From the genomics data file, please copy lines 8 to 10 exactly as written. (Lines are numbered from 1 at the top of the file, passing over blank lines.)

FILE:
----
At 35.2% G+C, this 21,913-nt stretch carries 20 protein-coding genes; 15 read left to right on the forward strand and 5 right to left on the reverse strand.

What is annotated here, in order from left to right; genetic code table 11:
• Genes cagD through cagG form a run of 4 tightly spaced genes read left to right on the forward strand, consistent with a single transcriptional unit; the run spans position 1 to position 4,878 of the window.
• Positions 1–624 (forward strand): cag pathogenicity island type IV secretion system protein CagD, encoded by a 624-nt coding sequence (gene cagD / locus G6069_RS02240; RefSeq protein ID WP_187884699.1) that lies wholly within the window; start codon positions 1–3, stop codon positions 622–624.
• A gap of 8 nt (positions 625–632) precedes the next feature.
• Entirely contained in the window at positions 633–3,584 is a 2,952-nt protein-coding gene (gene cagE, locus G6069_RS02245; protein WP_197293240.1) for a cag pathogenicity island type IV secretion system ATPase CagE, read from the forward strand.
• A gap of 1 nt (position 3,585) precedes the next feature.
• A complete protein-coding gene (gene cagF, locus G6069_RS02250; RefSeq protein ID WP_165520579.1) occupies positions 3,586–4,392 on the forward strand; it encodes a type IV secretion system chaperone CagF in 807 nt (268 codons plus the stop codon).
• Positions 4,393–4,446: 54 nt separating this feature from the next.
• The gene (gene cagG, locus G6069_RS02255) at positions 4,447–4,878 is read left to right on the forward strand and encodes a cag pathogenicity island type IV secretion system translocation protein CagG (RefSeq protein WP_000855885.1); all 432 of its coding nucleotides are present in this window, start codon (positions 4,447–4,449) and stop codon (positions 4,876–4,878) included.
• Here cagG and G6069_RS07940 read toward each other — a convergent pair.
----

• A complete protein-coding gene (gene cagF, locus G6069_RS02250; RefSeq protein ID WP_165520579.1) occupies positions 3,586–4,392 on the forward strand; it encodes a type IV secretion system chaperone CagF in 807 nt (268 codons plus the stop codon).
• Positions 4,393–4,446: 54 nt separating this feature from the next.
• The gene (gene cagG, locus G6069_RS02255) at positions 4,447–4,878 is read left to right on the forward strand and encodes a cag pathogenicity island type IV secretion system translocation protein CagG (RefSeq protein WP_000855885.1); all 432 of its coding nucleotides are present in this window, start codon (positions 4,447–4,449) and stop codon (positions 4,876–4,878) included.